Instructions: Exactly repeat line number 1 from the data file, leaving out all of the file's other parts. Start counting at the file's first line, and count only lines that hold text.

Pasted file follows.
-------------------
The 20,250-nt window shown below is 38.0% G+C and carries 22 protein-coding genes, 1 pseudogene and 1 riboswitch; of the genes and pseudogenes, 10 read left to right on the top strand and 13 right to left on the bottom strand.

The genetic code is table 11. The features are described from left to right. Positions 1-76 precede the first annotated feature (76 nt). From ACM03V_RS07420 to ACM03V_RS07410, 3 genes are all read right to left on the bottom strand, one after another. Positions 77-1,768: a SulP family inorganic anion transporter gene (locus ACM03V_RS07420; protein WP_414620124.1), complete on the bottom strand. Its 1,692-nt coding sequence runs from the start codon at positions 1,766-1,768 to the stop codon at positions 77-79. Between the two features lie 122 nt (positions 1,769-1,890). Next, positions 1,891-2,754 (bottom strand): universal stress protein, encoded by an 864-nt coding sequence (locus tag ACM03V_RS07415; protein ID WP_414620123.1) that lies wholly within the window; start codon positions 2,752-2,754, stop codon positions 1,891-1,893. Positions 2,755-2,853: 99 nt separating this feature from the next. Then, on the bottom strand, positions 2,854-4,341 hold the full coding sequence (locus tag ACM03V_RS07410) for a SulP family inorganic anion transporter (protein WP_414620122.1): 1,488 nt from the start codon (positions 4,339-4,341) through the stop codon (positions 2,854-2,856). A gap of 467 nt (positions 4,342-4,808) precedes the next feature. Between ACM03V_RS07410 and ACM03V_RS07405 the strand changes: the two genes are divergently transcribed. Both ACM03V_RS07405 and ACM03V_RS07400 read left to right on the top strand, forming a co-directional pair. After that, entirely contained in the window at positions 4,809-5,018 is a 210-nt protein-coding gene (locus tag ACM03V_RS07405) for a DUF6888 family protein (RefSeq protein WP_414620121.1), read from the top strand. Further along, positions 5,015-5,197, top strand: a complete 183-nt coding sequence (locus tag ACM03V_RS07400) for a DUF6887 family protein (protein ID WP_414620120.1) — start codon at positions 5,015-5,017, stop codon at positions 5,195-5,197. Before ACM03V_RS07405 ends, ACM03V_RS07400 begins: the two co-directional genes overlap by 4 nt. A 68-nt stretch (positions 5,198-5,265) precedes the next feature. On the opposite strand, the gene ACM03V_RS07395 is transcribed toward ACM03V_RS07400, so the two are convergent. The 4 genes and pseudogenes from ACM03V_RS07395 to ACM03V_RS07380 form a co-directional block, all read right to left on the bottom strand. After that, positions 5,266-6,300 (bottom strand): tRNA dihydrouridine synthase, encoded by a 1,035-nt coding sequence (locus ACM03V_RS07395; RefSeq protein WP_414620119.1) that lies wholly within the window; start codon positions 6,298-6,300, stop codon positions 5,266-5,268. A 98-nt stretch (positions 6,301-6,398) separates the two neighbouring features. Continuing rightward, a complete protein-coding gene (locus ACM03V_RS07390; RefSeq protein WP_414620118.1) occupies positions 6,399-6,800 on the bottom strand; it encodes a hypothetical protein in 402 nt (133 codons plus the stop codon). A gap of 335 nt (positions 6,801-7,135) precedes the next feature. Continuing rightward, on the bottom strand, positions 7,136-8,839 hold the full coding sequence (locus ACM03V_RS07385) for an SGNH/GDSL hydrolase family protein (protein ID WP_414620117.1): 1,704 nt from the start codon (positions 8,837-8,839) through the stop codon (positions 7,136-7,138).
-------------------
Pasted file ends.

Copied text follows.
The 20,250-nt window shown below is 38.0% G+C and carries 22 protein-coding genes, 1 pseudogene and 1 riboswitch; of the genes and pseudogenes, 10 read left to right on the top strand and 13 right to left on the bottom strand.